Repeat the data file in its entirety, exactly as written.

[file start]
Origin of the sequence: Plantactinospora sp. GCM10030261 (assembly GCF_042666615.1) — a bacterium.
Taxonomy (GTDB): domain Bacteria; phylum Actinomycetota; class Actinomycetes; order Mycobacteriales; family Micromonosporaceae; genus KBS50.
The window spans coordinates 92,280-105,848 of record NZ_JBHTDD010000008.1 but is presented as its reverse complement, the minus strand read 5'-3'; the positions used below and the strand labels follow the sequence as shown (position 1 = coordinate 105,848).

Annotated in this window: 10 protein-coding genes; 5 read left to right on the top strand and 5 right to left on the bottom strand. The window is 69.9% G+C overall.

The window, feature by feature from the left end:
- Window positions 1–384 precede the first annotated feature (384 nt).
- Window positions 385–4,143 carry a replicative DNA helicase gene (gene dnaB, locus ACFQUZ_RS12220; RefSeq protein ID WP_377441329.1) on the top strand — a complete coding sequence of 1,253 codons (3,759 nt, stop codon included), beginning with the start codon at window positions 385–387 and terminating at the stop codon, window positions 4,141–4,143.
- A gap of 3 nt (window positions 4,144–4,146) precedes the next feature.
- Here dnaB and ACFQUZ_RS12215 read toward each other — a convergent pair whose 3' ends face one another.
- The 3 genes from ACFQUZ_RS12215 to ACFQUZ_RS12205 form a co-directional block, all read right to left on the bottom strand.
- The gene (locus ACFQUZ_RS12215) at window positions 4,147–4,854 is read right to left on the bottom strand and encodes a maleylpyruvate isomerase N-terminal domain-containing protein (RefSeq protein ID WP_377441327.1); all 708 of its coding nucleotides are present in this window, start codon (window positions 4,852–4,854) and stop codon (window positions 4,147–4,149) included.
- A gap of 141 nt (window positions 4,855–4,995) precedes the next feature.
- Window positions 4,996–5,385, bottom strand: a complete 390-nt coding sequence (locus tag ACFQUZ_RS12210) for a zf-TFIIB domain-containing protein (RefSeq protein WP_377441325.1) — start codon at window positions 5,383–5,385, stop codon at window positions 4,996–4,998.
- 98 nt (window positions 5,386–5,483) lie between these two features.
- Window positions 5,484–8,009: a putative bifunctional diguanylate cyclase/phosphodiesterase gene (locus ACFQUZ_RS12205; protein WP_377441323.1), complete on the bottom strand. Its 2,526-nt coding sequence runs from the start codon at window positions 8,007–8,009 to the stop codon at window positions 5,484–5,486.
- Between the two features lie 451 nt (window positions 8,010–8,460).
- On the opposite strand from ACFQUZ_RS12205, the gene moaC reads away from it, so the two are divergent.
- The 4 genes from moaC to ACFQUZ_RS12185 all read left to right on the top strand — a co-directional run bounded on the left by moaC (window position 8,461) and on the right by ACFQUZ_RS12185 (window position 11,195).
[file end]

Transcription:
Origin of the sequence: Plantactinospora sp. GCM10030261 (assembly GCF_042666615.1) — a bacterium.
Taxonomy (GTDB): domain Bacteria; phylum Actinomycetota; class Actinomycetes; order Mycobacteriales; family Micromonosporaceae; genus KBS50.
The window spans coordinates 92,280-105,848 of record NZ_JBHTDD010000008.1 but is presented as its reverse complement, the minus strand read 5'-3'; the positions used below and the strand labels follow the sequence as shown (position 1 = coordinate 105,848).

Annotated in this window: 10 protein-coding genes; 5 read left to right on the top strand and 5 right to left on the bottom strand. The window is 69.9% G+C overall.

The window, feature by feature from the left end:
- Window positions 1–384 precede the first annotated feature (384 nt).
- Window positions 385–4,143 carry a replicative DNA helicase gene (gene dnaB, locus ACFQUZ_RS12220; RefSeq protein ID WP_377441329.1) on the top strand — a complete coding sequence of 1,253 codons (3,759 nt, stop codon included), beginning with the start codon at window positions 385–387 and terminating at the stop codon, window positions 4,141–4,143.
- A gap of 3 nt (window positions 4,144–4,146) precedes the next feature.
- Here dnaB and ACFQUZ_RS12215 read toward each other — a convergent pair whose 3' ends face one another.
- The 3 genes from ACFQUZ_RS12215 to ACFQUZ_RS12205 form a co-directional block, all read right to left on the bottom strand.
- The gene (locus ACFQUZ_RS12215) at window positions 4,147–4,854 is read right to left on the bottom strand and encodes a maleylpyruvate isomerase N-terminal domain-containing protein (RefSeq protein ID WP_377441327.1); all 708 of its coding nucleotides are present in this window, start codon (window positions 4,852–4,854) and stop codon (window positions 4,147–4,149) included.
- A gap of 141 nt (window positions 4,855–4,995) precedes the next feature.
- Window positions 4,996–5,385, bottom strand: a complete 390-nt coding sequence (locus tag ACFQUZ_RS12210) for a zf-TFIIB domain-containing protein (RefSeq protein WP_377441325.1) — start codon at window positions 5,383–5,385, stop codon at window positions 4,996–4,998.
- 98 nt (window positions 5,386–5,483) lie between these two features.
- Window positions 5,484–8,009: a putative bifunctional diguanylate cyclase/phosphodiesterase gene (locus ACFQUZ_RS12205; protein WP_377441323.1), complete on the bottom strand. Its 2,526-nt coding sequence runs from the start codon at window positions 8,007–8,009 to the stop codon at window positions 5,484–5,486.
- Between the two features lie 451 nt (window positions 8,010–8,460).
- On the opposite strand from ACFQUZ_RS12205, the gene moaC reads away from it, so the two are divergent.
- The 4 genes from moaC to ACFQUZ_RS12185 all read left to right on the top strand — a co-directional run bounded on the left by moaC (window position 8,461) and on the right by ACFQUZ_RS12185 (window position 11,195).